Choose A Gateway Provider
According to the website’s needs, you can choose a payment gateway provider; it can be hosted, non-hosted, self-hosted gateway, as we described existing types above. Remember that non-hosted websites are more expensive since customers don’t need to leave your website to make payments. Just make sure that providers are reliable.
Make Your Website Compliant With Local Regulations
PCI DSS compliance is the first step you should take when providing payment services to your customers. Also, don’t forget about personal data processing regulations in your region. If you ignore them, your business will be subject to penalties. But, most of all, you will lose the trust of your customers.
Add Payment Methods You Want To Use
Payment methods may depend on the type of your website and its particularities. Payment methods include debit or credit cards, mobile payments, bank transfers, e-wallets, etc. As a rule, credit and debit cards are the primary payment methods most eCommerce businesses use (and other companies as well). When you choose a payment method, use a Sandbox account (a protected account to run any app securely) to test how the payment gateway functions, whether all features work correctly or not.
Register A Merchant Account
When the payment gateway setup is finished, you need to create a merchant account and connect the payments system for a website with your account. It will be necessary to organize the transfer of payments from customers directly to your bank’s account (that is, the account of your company).
But you may ignore the central part of this process. How? Suppose you hire a full-stack development company like Cadabra Studio to create your website. In that case, you may focus on other, more crucial tasks since Cadabra Studio will take over steps like payment gateway setup, compliance with regulations, adding of payment methods, etc. The development of a website means that our company is involved in the implementation of related tasks.
What is the cost of your software development? Contact Cadabra Studio to get a detailed estimate within the protest period.
How Much Does It Cost To Integrate A Payment Gateway?
The cost of payment gateway integration will depend on the gateway you chose. For example, apart from monthly charges, some payment service providers offer additional features like PCI compliance certification, integration with software for accounting, data encryption, customization API tools, etc. Thus, the final cost may be different. But let’s look through the pricing of payment gateway providers we listed above.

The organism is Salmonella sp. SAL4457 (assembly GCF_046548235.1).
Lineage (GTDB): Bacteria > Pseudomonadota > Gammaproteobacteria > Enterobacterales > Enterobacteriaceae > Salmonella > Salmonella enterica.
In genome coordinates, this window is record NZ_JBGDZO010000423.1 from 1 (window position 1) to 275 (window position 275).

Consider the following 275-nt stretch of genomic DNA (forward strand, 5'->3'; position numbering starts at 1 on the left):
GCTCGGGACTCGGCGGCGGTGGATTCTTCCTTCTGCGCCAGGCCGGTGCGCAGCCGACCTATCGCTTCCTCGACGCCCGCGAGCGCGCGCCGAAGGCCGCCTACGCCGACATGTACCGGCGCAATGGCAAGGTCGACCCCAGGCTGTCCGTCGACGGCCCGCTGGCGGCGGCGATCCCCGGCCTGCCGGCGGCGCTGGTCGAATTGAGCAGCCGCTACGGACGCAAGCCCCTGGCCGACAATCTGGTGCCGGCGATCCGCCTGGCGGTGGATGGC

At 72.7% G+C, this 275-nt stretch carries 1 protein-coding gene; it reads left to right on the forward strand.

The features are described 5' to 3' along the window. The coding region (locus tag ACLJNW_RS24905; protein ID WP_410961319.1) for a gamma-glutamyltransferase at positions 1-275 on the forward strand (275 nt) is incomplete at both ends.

Stripe. It has no setup fees, and its integrated basic package charges 2,9% + $0,30 per successful card charge. However, Stripe offers a customized solution as well — it is available for businesses with large payments volume.
PayPal. The pricing of PayPal is more complicated, and it will depend on the region you plan to use it for. For example, in the US, transactions will be charged at 2,9% + $0,30 per one, similar to Stripe pricing. The pricing in other regions is the following 3,9% + a fee according to the currency used. And it also has no setup fees.
Amazon Pay. The domestic processing fee is 2,9% per transaction, and $0,30 is the authorization fee. Cross-border processing fee (i.e., outside the US region) is 3,9% + $0,30 of authorization fee.
Authorize.Net. If you don’t have a merchant account, you will pay a $25 monthly gateway fee, 2.9% + $0,30 per transaction. If a merchant account is already registered, you will pay a $25 monthly gateway fee, $0,10 per transaction, and a $0,10 daily batch fee. No setup fees are required for both plans.
Square. It also has no setup fees, and you will need to pay a 2.9% + $0.30 fee for all online transactions and 2,75% for in-person transactions.
Drawing The Line
What do you need to integrate a payment gateway into your website? You need to determine what type of payment systems you need and choose a provider with the most attractive conditions for your business. Or you can cooperate with the Cadabra Studio team and let us do the most complicated part of the work for you.
Our developers and DevOps engineers know how to do it quickly and efficiently. So contact us and together we can deal with any task (even if you think it is unresolved).